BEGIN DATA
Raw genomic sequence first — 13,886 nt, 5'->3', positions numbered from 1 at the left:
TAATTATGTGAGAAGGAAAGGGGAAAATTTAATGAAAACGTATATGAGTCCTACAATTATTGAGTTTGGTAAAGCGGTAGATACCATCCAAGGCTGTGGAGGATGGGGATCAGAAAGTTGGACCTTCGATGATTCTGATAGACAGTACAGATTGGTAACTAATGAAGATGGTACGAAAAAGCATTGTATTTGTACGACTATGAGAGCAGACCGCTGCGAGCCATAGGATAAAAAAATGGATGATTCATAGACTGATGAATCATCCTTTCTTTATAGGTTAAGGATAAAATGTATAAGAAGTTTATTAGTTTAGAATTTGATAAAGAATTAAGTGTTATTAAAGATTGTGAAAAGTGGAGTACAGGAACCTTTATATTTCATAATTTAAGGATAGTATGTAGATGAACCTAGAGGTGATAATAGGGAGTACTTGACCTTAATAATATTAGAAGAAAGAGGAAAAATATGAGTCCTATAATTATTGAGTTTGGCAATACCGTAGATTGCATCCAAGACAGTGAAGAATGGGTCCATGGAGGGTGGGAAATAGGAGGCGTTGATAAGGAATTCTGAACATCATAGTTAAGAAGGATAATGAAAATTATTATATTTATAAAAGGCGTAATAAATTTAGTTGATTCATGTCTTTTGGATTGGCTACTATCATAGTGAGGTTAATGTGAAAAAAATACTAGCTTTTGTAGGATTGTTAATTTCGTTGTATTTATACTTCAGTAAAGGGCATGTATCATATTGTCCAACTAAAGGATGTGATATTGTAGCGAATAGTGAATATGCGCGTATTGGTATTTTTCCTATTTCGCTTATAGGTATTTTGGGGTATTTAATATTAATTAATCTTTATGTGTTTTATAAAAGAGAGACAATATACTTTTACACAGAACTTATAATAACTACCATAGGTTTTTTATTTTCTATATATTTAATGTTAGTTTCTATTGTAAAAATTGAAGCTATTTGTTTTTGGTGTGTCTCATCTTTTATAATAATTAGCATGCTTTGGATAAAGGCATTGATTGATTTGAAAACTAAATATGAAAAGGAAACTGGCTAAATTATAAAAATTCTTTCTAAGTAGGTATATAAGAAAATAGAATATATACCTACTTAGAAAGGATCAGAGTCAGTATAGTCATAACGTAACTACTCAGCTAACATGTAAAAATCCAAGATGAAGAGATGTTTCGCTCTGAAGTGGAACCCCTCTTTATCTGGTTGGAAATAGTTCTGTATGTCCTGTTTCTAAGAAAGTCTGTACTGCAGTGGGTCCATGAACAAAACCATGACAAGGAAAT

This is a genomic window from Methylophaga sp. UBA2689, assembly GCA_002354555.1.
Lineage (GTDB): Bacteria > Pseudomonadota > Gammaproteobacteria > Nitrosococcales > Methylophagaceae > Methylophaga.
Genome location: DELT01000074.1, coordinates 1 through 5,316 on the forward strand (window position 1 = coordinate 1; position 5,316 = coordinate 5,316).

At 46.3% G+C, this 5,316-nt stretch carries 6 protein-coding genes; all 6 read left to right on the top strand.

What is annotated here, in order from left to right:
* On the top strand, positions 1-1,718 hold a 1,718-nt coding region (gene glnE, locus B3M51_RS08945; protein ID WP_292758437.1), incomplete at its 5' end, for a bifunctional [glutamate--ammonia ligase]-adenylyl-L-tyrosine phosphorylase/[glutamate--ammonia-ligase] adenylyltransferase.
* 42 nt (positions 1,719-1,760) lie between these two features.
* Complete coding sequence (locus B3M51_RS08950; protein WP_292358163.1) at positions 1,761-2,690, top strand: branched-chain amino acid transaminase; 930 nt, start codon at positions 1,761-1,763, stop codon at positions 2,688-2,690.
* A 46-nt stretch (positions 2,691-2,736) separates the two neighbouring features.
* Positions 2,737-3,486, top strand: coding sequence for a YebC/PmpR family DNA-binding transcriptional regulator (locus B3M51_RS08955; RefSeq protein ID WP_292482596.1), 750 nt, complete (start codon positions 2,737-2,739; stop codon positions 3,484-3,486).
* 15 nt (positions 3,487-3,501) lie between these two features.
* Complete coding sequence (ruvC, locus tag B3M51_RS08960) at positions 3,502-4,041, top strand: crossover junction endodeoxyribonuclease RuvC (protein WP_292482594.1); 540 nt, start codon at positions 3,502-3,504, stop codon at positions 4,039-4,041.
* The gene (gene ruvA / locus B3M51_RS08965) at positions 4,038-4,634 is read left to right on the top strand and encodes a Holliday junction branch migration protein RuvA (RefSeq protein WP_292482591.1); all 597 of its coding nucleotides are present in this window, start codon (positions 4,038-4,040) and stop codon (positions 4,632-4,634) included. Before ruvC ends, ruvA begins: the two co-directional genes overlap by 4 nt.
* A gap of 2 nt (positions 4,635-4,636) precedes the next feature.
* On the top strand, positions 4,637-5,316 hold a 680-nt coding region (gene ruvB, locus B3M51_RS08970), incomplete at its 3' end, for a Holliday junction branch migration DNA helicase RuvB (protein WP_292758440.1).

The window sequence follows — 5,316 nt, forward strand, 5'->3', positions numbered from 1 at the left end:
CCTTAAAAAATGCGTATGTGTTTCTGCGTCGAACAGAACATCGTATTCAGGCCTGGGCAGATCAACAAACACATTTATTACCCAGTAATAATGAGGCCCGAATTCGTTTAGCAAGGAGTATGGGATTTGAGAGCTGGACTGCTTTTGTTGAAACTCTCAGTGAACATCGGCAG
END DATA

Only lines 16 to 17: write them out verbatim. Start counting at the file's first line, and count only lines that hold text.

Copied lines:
* A gap of 2 nt (positions 4,635-4,636) precedes the next feature.
* On the top strand, positions 4,637-5,316 hold a 680-nt coding region (gene ruvB, locus B3M51_RS08970), incomplete at its 3' end, for a Holliday junction branch migration DNA helicase RuvB (protein WP_292758440.1).